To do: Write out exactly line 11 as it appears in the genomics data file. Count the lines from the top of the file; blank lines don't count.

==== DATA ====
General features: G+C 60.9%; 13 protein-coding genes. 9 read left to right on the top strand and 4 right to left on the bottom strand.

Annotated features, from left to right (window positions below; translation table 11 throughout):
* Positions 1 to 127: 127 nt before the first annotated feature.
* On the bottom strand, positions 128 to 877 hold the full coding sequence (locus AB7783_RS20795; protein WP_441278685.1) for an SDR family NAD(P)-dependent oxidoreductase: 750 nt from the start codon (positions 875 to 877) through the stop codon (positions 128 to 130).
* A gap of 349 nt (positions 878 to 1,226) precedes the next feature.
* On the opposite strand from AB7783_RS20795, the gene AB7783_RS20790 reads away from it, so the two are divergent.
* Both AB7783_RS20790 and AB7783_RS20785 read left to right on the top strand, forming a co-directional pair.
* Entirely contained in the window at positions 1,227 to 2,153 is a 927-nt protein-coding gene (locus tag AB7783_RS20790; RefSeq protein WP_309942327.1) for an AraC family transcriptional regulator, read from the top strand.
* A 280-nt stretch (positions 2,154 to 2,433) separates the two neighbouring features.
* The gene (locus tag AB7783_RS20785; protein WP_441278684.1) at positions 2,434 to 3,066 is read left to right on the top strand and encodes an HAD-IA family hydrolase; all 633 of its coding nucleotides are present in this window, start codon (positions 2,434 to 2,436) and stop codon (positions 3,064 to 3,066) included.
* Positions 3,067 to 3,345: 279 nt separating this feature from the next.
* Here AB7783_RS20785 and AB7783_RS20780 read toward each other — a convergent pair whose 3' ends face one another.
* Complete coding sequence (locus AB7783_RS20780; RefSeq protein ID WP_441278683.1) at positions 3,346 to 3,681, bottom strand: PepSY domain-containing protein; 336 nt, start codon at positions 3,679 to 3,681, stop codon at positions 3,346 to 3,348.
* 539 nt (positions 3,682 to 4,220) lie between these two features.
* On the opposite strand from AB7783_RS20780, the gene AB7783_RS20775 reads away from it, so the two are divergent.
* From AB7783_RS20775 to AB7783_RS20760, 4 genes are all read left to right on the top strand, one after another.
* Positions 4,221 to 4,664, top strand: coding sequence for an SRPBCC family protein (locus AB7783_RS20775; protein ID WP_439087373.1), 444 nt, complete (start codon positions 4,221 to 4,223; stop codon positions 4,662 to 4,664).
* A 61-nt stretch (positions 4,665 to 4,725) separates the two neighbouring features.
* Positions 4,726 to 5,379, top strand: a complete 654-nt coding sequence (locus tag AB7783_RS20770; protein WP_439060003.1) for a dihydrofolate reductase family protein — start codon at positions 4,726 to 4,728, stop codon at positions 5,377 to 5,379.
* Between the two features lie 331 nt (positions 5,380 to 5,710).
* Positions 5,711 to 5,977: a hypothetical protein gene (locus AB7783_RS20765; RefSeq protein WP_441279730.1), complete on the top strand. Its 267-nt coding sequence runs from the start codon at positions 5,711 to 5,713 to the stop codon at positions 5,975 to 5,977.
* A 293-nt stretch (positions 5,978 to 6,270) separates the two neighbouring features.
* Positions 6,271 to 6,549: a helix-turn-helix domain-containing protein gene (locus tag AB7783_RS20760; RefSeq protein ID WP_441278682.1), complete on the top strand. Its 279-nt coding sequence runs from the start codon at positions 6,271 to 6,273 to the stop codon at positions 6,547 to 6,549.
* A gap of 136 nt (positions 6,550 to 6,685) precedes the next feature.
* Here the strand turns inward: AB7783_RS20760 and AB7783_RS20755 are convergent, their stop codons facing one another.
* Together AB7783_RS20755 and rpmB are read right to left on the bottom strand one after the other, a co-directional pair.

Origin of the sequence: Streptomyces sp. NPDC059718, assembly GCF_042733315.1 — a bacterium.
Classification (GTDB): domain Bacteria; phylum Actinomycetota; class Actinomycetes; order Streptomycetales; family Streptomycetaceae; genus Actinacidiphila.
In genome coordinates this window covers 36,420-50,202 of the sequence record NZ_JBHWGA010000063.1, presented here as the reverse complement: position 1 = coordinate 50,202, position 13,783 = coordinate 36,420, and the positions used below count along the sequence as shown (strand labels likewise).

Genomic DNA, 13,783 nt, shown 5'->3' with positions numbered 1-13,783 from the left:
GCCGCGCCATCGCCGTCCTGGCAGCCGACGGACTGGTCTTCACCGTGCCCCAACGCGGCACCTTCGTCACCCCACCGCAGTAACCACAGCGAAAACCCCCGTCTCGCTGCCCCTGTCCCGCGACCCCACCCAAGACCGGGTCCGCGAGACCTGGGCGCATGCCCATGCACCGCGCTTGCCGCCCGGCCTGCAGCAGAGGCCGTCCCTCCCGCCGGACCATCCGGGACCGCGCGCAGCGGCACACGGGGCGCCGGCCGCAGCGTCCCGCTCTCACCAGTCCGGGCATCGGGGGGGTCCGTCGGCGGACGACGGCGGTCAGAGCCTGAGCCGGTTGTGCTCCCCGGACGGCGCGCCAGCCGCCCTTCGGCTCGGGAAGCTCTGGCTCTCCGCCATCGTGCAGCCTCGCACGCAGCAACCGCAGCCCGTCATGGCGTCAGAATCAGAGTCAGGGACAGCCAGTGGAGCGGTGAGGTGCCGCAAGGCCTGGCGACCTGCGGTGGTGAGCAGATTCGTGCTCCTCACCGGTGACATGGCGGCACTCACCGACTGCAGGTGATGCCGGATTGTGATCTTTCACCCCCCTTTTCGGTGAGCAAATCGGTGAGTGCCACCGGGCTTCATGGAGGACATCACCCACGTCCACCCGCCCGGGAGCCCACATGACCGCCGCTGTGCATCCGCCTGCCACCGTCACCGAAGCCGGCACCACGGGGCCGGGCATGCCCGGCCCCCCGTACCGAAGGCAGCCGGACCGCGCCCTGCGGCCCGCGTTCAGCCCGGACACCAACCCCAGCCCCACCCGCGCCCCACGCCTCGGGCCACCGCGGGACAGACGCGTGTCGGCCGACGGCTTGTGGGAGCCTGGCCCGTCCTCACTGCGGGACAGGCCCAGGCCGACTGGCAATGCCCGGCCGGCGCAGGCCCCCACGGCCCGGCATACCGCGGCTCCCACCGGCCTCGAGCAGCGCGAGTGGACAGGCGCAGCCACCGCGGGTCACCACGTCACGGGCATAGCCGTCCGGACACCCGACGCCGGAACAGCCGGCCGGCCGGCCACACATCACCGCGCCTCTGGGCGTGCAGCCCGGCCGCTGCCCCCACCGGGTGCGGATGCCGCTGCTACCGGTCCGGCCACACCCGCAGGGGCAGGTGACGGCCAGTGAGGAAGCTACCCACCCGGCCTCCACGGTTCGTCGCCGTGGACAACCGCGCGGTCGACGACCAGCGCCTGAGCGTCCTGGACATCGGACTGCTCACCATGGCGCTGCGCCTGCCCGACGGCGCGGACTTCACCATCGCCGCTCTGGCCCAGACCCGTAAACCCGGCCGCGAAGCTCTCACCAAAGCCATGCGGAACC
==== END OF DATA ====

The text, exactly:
* Positions 3,067 to 3,345: 279 nt separating this feature from the next.